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Rediff.com  » News » Anti-bill forces responsible for Dabholkar's killing: Chavan

Anti-bill forces responsible for Dabholkar's killing: Chavan

August 22, 2013 15:29 IST

Blaming opponents of the anti-superstition bill for the killing of rationalist Narendra Dabholkar, Maharashtra Chief Minister Prithviraj Chavan has said organisations behind such acts should be isolated and their activities stopped.

Amid spontaneous public outrage and grief over 69-year-old Dabholkar's killing in Pune on Tuesday, the state government on Wednesday had cleared a proposal to promulgate an ordinance to check black magic and inhuman religious rituals.

"The forces which did not want this Bill to be presented and passed into a law were the people responsible for silencing his voice," Chavan said. "Those who targeted Dabholkar were not political organisations. This is ideological rift. People who carried out such assassinations, they are not political parties," he said.

"This organisation had earlier indulged in bomb making and terrorist activities," he said but added, "I am not saying specifically because I have no information as to who killed him."

"What I am trying to say is the organisation, similar organisations indulged in terrorism. Such organisations have to be identified, isolated and their activities have to be stopped," the chief minister said.

"It was a well-planned and premeditated murder is what I am saying," he said.

"What has happened is most reprehensible. It brings a black name to the fair name of Maharashtra. The only thing we can do is to catch the culprits and the conspirators. The ideology which created such hatred...that they have silenced the voice," he said.

"What we are seeing is a fractured polity and special interest groups making unreasonable demands just to become popular, so that they play for the vote bank politics to expand their political space," he said.

"Dabholkar had been fighting for the cause for a long time. In 2005, a law was drafted and introduced in the state Legislature. There was lot of ruckus, there were other issues...there was a lot of misunderstanding. The government agreed to discuss," Chavan said.

"This is what Dabholkar preached...that let discussion be the key to resolve disputes," he said.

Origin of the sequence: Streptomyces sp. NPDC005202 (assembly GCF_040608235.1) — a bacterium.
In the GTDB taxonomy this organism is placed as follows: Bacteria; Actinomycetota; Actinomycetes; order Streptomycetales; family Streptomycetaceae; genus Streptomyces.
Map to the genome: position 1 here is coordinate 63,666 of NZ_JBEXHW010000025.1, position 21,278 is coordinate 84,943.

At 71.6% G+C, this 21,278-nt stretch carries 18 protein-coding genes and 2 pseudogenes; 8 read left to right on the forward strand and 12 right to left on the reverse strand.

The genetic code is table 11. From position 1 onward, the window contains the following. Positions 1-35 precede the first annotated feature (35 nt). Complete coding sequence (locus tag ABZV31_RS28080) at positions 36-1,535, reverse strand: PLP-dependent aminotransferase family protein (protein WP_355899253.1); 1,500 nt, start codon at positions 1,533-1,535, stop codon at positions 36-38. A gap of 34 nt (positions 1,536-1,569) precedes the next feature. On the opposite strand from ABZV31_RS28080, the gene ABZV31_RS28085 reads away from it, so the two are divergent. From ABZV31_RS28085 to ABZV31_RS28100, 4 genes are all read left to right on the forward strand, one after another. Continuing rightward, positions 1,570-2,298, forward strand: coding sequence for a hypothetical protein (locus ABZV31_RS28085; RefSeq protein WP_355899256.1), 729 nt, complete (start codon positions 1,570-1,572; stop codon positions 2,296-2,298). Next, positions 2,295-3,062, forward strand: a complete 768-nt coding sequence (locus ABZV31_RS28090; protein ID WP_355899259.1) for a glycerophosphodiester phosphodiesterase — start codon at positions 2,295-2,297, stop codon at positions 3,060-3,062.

"In 2005, the then government had an all-party meeting. Dabholkar was invited. There were some differences of views. A committee under Justice Dharmadhikari was appointed. That committee reduced some differences. Then again, a bill was introduced in state Legislature in 2011," he said.

"That bill continues to be in state legislature. A discussion is going on in the house. The government took the initiative to discuss," he said. After the 2001 bill, which is pending in state legislature, there were still differences. Dabholkar came and met with us. He said he was willing to take a conciliatory view.

"Everywhere the word "andhshraddha" (superstition) appeared in the bill, it was removed. The argument made was that "shraddha" is something which has religious connotations and is not a bad thing.

"So the word "andhsharddha" was removed. Now, there is no mention of the word in the entire bill," the chief minister said. "After that, further discussions were held and a new draft was created in consultation with elements opposing it and the draft was approved by the state cabinet in April (this year).

"Let me tell you, the third draft, after a lot of reconciliation and discussions...was approved by the state cabinet. If we had no intentions of going ahead (with the bill), we would not have done it," Chavan said.

Chavan further said, "After the draft was announced, what was required to be done was to withdraw the old bill and introduce a new bill in the house." "Unfortunately, you know how a parliamentary calendar works. We could not do it till the last day of the assembly (monsoon session) which was August 2.

"All we could have done was to introduce the bill in the House and let there be a further debate on it. But I think, this is counter-intuitive. The forces which did not want this bill to be presented and passed into a law were the people responsible for silencing his voice," he said.

"How does the passing of the law... the elements who were opposing this law, how would they be satisfied if the law was passed?" he said.

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